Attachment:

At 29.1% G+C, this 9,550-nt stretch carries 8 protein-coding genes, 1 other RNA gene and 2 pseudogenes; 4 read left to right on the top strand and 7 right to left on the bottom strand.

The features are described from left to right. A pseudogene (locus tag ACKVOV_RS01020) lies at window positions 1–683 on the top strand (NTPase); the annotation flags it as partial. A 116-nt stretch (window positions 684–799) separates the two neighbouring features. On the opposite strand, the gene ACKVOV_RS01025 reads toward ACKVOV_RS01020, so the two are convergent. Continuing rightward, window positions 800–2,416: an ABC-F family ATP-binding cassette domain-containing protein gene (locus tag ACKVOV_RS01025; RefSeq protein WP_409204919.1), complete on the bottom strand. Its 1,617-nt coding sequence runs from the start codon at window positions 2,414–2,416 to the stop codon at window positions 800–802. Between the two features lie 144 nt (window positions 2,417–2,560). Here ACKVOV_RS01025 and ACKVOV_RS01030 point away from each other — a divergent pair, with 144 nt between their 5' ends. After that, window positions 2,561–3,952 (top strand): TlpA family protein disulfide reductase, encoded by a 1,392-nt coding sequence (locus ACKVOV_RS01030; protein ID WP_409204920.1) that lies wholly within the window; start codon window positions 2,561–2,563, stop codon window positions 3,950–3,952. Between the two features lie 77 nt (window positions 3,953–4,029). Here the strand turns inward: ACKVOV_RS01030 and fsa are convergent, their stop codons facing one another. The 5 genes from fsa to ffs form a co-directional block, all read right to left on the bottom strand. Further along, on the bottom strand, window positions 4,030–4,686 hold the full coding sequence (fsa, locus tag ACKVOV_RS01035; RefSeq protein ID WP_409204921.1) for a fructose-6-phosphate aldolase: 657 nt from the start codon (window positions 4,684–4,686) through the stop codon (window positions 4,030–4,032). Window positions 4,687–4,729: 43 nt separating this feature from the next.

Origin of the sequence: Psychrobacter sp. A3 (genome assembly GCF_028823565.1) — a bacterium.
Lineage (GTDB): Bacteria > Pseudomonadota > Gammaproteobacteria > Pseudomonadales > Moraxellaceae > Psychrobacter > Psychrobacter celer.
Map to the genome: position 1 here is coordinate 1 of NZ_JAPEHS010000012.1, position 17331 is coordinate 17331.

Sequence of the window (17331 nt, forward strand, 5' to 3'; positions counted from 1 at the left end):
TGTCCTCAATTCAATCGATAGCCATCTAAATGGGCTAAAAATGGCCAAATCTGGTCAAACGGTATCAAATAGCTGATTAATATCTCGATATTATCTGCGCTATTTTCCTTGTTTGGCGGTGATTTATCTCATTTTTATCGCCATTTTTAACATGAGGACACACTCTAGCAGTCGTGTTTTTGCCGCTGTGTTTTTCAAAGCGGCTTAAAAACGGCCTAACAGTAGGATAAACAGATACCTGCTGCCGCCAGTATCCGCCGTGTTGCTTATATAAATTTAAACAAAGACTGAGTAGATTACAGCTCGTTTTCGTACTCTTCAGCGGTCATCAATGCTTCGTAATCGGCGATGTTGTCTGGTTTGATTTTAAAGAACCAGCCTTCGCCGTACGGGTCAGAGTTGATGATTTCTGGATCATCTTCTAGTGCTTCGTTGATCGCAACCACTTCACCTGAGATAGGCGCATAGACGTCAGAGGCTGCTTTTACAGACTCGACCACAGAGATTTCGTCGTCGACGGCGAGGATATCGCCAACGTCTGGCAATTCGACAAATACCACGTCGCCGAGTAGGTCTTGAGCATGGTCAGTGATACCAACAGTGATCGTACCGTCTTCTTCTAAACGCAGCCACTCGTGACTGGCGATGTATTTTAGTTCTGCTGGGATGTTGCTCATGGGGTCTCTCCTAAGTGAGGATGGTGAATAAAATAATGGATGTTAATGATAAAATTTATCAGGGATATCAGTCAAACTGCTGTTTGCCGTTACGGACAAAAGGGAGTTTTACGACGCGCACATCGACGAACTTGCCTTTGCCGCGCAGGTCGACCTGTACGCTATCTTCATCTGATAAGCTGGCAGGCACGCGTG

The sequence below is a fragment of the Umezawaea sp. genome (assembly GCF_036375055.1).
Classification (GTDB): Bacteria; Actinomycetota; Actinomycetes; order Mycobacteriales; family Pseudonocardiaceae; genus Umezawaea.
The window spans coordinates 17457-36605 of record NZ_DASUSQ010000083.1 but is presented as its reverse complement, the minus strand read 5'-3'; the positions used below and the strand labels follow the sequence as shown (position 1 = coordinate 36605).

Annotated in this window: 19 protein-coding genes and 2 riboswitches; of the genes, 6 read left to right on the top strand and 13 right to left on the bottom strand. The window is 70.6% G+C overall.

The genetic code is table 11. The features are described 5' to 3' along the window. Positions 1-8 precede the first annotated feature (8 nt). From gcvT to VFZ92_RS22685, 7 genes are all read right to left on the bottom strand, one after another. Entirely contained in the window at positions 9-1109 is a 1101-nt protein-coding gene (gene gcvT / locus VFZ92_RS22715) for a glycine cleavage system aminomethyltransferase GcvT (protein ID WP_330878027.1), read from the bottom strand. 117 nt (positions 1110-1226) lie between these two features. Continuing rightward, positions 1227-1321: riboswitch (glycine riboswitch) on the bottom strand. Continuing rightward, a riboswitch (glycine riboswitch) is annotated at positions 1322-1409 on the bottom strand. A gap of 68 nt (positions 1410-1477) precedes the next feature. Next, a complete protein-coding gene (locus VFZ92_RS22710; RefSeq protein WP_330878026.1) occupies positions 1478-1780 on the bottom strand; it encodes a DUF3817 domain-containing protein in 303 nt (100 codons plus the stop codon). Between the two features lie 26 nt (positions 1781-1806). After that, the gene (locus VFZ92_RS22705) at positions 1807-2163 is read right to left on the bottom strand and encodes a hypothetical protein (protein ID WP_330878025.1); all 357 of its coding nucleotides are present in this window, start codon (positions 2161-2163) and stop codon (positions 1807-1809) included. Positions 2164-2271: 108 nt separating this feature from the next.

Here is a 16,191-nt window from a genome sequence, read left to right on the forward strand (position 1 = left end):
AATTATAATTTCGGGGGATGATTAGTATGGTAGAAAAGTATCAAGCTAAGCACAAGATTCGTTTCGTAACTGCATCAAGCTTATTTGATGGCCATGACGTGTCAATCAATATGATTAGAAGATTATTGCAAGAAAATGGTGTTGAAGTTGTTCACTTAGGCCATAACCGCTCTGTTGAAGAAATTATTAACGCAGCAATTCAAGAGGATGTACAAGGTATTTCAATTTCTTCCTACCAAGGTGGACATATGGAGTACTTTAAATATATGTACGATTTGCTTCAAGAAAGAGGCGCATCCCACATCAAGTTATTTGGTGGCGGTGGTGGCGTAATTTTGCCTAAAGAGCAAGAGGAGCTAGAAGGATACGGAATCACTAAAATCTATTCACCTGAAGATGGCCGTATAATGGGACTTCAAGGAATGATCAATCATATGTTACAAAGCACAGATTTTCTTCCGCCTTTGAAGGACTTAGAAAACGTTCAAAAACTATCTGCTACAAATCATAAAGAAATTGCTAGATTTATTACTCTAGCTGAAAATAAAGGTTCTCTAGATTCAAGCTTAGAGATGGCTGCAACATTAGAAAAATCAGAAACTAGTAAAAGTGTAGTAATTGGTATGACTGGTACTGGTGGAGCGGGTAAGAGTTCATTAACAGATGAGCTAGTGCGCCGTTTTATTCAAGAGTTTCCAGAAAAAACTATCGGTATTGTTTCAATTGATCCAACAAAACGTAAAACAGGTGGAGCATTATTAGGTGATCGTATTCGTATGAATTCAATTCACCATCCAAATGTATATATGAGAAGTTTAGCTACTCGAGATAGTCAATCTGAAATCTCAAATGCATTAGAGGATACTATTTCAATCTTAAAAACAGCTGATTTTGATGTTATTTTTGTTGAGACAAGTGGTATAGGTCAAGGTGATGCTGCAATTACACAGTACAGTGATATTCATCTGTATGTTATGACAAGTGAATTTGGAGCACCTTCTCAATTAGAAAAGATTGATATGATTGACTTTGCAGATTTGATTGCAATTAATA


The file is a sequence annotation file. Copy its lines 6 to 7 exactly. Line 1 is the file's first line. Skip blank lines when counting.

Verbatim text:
Sequence of the window (17331 nt, forward strand, 5' to 3'; positions counted from 1 at the left end):
TGTCCTCAATTCAATCGATAGCCATCTAAATGGGCTAAAAATGGCCAAATCTGGTCAAACGGTATCAAATAGCTGATTAATATCTCGATATTATCTGCGCTATTTTCCTTGTTTGGCGGTGATTTATCTCATTTTTATCGCCATTTTTAACATGAGGACACACTCTAGCAGTCGTGTTTTTGCCGCTGTGTTTTTCAAAGCGGCTTAAAAACGGCCTAACAGTAGGATAAACAGATACCTGCTGCCGCCAGTATCCGCCGTGTTGCTTATATAAATTTAAACAAAGACTGAGTAGATTACAGCTCGTTTTCGTACTCTTCAGCGGTCATCAATGCTTCGTAATCGGCGATGTTGTCTGGTTTGATTTTAAAGAACCAGCCTTCGCCGTACGGGTCAGAGTTGATGATTTCTGGATCATCTTCTAGTGCTTCGTTGATCGCAACCACTTCACCTGAGATAGGCGCATAGACGTCAGAGGCTGCTTTTACAGACTCGACCACAGAGATTTCGTCGTCGACGGCGAGGATATCGCCAACGTCTGGCAATTCGACAAATACCACGTCGCCGAGTAGGTCTTGAGCATGGTCAGTGATACCAACAGTGATCGTACCGTCTTCTTCTAAACGCAGCCACTCGTGACTGGCGATGTATTTTAGTTCTGCTGGGATGTTGCTCATGGGGTCTCTCCTAAGTGAGGATGGTGAATAAAATAATGGATGTTAATGATAAAATTTATCAGGGATATCAGTCAAACTGCTGTTTGCCGTTACGGACAAAAGGGAGTTTTACGACGCGCACATCGACGAACTTGCCTTTGCCGCGCAGGTCGACCTGTACGCTATCTTCATCTGATAAGCTGGCAGGCACGCGTG